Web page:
Badger Bust: The Big Ten's most prolific offense has run out of gas

Wisconsin went into Corvallis, Ore., Saturday listed as an 8.5-point favorite over middling Oregon State, a fairly conservative spread considering Wisconsin easily trounced the same Beavers last year, 35-0, and led the Big Ten in scoring in both 2010 and 2011 at more than 40 points per game. If the Badgers have proven anything over the last three seasons, it's that they can run the ball and score points on just about anybody, and especially on the likes of Oregon State.

Obviously, 2012 is not the last three seasons. Just a week after stumbling out of the blocks in a 26-21 win over Northern Iowa in the season opener, the defending Big Ten champs failed to even score 8.5 points against Oregon State in a 10-7 flop that marks Wisconsin's worst offensive effort in years, and instantly erases assumptions about the Badgers as high-powered frontrunners to return to the Rose Bowl.

Even as major upsets go, in this case, there's not much room for interpretation. In the first half, the Badgers punted on all six of their offensive possessions, going three-and-out without a single first down on four of them. In their first five possessions of the second half, they turned it over twice (one fumble, one interception), punted once and gave it away twice more on downs. Not only did it take them nearly 59 minutes to finally put the ball in the end zone on their final, desperate drive of the night: Prior to that march, they hadn't even been within field goal range.

Historically, Wisconsin's 206 yards of total offense was its worst number in a single game since it was held to 201 in a 17-14 win over Arkansas in the 2007 Capital One Bowl; it was the worst in a regular season game since 2004. The last time the Badgers were held to single digits on the scoreboard was October 2008, in a 48-7 loss to Penn State; since 2010, they'd scored at least 20 in every game but one, a 21-19 loss to TCU in 2011 Rose Bowl. For All-American tailback Montee Ball, held to 60 yards on just four yards per carry, it was his worst night since he moved to the top of the top of the depth chart in November 2010, and ended a 21-game streak with at least one touchdown.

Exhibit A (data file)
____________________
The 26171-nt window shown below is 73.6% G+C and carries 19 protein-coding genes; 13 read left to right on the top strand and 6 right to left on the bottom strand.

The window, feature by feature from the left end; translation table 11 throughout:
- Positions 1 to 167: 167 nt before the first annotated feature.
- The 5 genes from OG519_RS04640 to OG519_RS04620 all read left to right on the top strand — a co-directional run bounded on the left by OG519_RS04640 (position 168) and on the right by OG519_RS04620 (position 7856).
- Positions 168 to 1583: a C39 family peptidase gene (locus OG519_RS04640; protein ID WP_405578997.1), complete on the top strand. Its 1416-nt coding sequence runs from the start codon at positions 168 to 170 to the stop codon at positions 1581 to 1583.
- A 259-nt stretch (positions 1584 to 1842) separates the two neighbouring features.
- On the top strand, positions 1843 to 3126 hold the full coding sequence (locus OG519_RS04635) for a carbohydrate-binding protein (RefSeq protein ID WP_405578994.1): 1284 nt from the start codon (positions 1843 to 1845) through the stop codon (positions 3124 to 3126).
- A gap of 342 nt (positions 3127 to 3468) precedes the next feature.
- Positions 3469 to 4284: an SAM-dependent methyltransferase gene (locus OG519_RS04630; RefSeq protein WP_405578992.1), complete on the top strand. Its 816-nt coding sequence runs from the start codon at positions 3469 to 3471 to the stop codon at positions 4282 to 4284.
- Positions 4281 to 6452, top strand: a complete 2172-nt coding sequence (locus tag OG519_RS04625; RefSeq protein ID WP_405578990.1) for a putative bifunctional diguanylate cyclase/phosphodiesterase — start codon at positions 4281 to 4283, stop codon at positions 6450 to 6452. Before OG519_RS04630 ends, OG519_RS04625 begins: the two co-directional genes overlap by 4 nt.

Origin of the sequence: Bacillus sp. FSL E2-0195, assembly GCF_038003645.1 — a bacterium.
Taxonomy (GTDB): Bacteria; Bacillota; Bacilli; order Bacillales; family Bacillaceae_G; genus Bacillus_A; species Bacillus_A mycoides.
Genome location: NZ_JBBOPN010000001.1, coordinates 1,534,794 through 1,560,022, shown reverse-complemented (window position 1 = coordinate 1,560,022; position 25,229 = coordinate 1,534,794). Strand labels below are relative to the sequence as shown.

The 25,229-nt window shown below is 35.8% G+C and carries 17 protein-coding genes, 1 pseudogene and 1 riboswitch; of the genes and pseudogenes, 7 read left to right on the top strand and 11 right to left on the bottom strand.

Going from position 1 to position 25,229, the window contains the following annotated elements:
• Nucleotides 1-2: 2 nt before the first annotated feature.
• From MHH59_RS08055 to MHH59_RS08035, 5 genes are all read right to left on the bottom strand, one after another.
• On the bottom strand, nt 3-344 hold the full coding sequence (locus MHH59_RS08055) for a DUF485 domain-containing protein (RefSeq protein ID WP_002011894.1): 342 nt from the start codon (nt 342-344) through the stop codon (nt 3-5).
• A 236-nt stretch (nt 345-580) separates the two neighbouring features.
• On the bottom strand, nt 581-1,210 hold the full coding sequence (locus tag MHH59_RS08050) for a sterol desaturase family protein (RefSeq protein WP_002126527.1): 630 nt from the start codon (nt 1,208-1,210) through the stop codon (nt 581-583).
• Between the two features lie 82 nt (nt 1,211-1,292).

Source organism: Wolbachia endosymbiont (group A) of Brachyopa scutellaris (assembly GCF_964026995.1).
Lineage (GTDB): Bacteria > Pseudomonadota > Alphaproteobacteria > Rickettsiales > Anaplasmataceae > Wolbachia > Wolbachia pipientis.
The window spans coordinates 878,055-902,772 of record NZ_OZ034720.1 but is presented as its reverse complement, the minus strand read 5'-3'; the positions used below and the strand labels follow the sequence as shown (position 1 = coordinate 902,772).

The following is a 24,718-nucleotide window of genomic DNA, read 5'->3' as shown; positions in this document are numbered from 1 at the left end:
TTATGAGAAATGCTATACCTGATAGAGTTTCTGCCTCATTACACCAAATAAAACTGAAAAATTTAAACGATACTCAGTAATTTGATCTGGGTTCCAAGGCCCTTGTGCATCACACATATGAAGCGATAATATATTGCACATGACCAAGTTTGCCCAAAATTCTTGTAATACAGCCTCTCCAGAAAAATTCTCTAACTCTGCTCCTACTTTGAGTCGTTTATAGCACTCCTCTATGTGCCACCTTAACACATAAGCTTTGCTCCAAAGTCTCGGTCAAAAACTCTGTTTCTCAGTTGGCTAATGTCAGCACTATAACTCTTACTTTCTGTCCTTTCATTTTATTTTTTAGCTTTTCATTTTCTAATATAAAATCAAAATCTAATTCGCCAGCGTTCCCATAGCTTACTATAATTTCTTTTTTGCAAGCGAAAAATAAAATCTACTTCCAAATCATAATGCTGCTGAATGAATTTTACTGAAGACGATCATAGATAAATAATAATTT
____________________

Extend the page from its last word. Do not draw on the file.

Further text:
But the seething resentment in Madison this week isn't going to be directed to the star running back, even if Ball's star nationally is about to wane significantly. It's going to be directed at a) Quarterback Danny O'Brien, the first-year starter who transferred over the summer from Maryland, and b) Offensive coordinator Matt Canada, the first-year play-caller who called for O'Brien to put the ball in the air about ice as often as he handed it off. That equation has never worked for Wisconsin, and it didn't on Saturday.

On 42 called passes, O'Brien hit barely 50 percent of the throws that actually his hand (20 of 39) for a paltry 4.4 yards per attempt, with one touchdown and one interception; the other three times he dropped back, he was sacked. Including the sack yardage, the Badgers wound up rushing for all of 35 yards on 23 carries, with a long gain of 14 from Ball, a grimly predictable fate for a ground attack that has no air support: O'Brien completed exactly one pass all night, a 26-yarder to Jared Abrederis, that covered more than 12 yards. Last year's starter, Russell Wilson, set a new NCAA record with a pass efficiency rating of 186.2 over the course of the entire season; in Corvallis, O'Brien's rating (91.5) was less than half of that.

All of this against a defense that ranked dead last in the Pac-12 last year and finished well below the Mendoza line nationally by allowing upwards of 400 yards and 30 points per game. If last week's struggles a lowly FCS opponent were an alarm clock, this week was an anvil to the head. Until further notice, the reigning Big Ten overlord is just another middle-of-the-pack outfit just struggling to get by.

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